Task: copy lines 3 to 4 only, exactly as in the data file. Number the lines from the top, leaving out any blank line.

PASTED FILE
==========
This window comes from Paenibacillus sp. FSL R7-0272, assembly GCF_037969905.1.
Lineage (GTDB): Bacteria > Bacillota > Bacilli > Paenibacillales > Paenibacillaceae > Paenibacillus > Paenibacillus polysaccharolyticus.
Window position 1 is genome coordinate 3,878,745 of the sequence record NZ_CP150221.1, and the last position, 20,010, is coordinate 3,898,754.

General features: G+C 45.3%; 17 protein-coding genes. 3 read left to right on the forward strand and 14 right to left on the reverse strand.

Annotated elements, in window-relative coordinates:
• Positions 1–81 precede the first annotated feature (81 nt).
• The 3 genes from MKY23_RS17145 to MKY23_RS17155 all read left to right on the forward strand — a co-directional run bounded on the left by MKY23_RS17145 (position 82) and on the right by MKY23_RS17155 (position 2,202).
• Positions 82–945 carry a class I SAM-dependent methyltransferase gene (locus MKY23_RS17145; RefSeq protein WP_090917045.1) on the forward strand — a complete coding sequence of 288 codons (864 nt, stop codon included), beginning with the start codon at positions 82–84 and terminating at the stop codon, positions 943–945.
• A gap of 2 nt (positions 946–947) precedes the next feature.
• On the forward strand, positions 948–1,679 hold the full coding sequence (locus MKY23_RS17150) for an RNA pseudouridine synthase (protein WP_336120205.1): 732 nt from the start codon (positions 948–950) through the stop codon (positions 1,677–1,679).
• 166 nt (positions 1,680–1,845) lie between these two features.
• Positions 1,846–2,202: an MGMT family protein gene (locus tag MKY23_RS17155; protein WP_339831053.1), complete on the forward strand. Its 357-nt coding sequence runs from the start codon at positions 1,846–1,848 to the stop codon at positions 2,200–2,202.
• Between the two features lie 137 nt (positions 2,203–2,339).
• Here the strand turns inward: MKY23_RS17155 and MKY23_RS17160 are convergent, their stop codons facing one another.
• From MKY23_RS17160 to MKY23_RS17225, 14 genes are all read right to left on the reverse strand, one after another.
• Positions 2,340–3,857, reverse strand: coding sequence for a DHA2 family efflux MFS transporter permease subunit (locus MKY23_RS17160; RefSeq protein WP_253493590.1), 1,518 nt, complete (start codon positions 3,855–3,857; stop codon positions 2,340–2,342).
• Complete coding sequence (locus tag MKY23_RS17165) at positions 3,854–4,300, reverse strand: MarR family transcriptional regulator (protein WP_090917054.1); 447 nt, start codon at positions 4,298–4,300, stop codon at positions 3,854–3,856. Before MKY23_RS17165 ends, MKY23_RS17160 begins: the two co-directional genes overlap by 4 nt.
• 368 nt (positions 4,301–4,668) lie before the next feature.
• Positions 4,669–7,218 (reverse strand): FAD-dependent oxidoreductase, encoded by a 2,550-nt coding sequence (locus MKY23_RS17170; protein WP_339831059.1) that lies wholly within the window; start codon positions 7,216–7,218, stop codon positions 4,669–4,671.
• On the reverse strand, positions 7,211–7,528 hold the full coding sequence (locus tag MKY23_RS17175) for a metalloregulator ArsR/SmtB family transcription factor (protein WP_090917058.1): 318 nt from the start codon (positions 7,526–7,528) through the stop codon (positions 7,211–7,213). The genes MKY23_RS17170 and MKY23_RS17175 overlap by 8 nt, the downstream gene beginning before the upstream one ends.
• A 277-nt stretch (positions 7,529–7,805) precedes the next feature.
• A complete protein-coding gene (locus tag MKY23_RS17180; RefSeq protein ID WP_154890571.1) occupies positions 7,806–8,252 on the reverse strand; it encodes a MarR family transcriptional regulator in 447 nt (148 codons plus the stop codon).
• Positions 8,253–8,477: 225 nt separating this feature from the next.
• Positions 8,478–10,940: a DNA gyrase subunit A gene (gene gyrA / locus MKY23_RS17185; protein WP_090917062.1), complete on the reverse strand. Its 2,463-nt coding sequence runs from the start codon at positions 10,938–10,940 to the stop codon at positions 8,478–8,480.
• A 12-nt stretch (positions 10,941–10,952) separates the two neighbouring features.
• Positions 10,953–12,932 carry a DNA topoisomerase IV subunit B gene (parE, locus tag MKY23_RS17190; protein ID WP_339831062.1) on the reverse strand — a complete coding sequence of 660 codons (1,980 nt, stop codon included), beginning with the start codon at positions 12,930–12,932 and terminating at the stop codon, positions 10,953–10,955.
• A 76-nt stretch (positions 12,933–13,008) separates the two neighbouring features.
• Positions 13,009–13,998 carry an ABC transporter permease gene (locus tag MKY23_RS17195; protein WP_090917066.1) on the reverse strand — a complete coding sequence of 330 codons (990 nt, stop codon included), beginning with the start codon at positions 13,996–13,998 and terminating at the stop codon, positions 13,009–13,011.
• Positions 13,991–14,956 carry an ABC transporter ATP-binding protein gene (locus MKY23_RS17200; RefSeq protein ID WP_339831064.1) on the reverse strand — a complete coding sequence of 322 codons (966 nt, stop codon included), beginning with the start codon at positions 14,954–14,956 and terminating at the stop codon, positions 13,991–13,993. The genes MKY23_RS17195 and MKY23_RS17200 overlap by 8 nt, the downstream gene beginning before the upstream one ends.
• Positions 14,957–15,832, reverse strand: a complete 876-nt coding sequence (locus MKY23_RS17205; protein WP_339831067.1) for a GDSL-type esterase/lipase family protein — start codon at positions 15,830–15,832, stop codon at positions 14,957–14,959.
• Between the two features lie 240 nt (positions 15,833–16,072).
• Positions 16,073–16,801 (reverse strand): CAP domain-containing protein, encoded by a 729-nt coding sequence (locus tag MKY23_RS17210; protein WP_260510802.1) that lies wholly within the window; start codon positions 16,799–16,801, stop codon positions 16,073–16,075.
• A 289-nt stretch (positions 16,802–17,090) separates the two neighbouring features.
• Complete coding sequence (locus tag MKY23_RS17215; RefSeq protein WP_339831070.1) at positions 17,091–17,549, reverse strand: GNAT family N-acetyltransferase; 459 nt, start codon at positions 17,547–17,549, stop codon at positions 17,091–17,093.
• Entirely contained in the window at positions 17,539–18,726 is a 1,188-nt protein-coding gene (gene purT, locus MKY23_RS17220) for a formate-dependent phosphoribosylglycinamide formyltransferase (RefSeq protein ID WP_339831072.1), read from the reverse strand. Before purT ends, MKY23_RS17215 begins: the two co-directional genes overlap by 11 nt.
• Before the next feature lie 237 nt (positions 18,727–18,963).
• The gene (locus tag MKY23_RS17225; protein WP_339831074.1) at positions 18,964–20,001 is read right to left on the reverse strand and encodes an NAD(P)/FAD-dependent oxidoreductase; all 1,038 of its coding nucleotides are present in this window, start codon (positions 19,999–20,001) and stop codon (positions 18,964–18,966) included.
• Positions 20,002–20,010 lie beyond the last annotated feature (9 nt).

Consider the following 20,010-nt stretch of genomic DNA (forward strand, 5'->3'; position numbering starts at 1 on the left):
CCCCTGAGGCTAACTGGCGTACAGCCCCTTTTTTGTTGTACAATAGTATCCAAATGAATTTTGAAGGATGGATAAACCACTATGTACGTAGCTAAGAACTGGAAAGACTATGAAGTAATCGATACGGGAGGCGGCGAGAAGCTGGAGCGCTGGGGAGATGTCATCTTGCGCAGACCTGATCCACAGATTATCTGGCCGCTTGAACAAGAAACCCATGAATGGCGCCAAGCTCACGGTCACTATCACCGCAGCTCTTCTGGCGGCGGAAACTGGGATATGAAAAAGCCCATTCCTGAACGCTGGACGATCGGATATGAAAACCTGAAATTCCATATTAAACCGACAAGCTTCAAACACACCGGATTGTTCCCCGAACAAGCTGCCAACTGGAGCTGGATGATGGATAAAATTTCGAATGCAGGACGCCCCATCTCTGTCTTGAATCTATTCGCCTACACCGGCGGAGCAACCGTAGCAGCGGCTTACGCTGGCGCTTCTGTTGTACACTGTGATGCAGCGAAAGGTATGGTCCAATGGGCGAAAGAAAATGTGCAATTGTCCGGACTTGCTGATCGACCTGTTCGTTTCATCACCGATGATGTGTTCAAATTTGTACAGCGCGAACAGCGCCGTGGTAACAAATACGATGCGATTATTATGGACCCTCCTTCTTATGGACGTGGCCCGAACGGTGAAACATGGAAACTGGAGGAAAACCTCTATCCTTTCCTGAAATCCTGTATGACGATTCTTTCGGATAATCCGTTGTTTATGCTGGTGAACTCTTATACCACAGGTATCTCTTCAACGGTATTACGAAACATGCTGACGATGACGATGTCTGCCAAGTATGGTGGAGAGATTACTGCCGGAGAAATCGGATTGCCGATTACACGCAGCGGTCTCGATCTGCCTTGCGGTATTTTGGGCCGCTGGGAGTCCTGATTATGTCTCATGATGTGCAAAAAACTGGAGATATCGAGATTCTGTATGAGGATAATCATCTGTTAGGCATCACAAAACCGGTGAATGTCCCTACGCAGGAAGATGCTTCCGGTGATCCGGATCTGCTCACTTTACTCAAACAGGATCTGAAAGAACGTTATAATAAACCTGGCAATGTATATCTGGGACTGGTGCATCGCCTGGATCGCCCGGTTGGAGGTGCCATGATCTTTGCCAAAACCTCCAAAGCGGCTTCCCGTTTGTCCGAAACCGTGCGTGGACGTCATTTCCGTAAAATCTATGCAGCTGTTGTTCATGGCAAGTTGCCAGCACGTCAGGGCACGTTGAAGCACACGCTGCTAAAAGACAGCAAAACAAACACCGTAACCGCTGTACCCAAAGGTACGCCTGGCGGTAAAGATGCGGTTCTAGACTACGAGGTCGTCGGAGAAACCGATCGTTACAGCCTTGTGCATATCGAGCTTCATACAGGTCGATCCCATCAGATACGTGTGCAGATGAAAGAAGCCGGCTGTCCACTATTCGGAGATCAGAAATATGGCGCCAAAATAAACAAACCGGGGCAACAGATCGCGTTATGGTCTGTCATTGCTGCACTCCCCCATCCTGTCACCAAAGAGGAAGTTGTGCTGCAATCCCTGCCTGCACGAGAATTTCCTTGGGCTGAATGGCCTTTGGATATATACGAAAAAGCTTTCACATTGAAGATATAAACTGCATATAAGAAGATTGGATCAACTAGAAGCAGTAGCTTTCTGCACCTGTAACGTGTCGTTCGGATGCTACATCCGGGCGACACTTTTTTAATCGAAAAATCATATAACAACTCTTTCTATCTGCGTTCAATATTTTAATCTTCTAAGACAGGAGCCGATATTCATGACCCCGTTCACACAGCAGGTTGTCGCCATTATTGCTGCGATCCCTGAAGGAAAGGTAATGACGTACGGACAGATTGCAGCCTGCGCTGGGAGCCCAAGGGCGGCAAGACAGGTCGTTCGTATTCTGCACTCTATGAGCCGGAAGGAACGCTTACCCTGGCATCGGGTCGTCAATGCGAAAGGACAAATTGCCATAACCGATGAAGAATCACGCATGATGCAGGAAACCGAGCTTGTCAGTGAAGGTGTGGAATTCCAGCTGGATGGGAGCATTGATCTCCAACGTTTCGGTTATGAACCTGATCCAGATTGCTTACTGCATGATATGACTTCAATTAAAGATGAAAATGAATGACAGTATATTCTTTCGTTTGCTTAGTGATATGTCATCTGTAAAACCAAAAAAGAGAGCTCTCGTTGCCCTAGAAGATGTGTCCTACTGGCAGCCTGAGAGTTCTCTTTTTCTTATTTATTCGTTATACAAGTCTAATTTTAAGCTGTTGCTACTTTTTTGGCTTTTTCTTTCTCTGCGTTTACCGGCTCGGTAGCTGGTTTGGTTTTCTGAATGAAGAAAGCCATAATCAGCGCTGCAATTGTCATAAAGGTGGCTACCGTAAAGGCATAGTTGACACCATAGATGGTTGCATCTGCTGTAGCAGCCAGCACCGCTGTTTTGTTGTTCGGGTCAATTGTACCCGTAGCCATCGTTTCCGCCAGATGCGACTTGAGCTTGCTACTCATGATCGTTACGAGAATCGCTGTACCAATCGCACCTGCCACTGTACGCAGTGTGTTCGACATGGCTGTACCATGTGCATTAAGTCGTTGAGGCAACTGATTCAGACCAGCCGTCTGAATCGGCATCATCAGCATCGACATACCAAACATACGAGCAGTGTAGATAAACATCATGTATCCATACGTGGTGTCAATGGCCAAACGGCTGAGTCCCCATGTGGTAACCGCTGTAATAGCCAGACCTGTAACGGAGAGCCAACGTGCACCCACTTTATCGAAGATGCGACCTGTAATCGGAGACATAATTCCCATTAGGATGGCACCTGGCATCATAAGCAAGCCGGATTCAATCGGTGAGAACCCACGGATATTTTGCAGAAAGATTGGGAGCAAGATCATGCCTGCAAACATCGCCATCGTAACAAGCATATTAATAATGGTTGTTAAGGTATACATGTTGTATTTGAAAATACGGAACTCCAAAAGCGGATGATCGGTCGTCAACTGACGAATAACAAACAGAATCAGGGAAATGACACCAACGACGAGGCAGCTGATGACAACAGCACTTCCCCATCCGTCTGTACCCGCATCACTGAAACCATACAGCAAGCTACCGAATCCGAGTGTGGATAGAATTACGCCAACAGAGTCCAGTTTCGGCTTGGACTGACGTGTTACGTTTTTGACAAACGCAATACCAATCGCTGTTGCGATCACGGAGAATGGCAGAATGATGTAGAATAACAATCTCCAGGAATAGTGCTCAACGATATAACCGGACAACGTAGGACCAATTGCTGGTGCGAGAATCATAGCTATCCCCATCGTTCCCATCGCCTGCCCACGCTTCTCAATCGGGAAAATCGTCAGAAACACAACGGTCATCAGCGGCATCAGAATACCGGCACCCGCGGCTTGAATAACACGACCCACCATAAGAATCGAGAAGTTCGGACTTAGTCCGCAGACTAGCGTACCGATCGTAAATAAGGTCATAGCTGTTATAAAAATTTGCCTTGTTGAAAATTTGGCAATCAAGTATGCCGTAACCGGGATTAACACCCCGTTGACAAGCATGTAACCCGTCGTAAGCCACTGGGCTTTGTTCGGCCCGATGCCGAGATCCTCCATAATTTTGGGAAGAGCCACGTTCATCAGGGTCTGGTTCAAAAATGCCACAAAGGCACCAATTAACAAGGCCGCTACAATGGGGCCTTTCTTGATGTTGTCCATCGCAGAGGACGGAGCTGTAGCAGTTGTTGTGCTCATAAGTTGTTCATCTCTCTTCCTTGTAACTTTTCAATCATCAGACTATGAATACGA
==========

Window position 1 is genome coordinate 3,878,745 of the sequence record NZ_CP150221.1, and the last position, 20,010, is coordinate 3,898,754.

General features: G+C 45.3%; 17 protein-coding genes. 3 read left to right on the forward strand and 14 right to left on the reverse strand.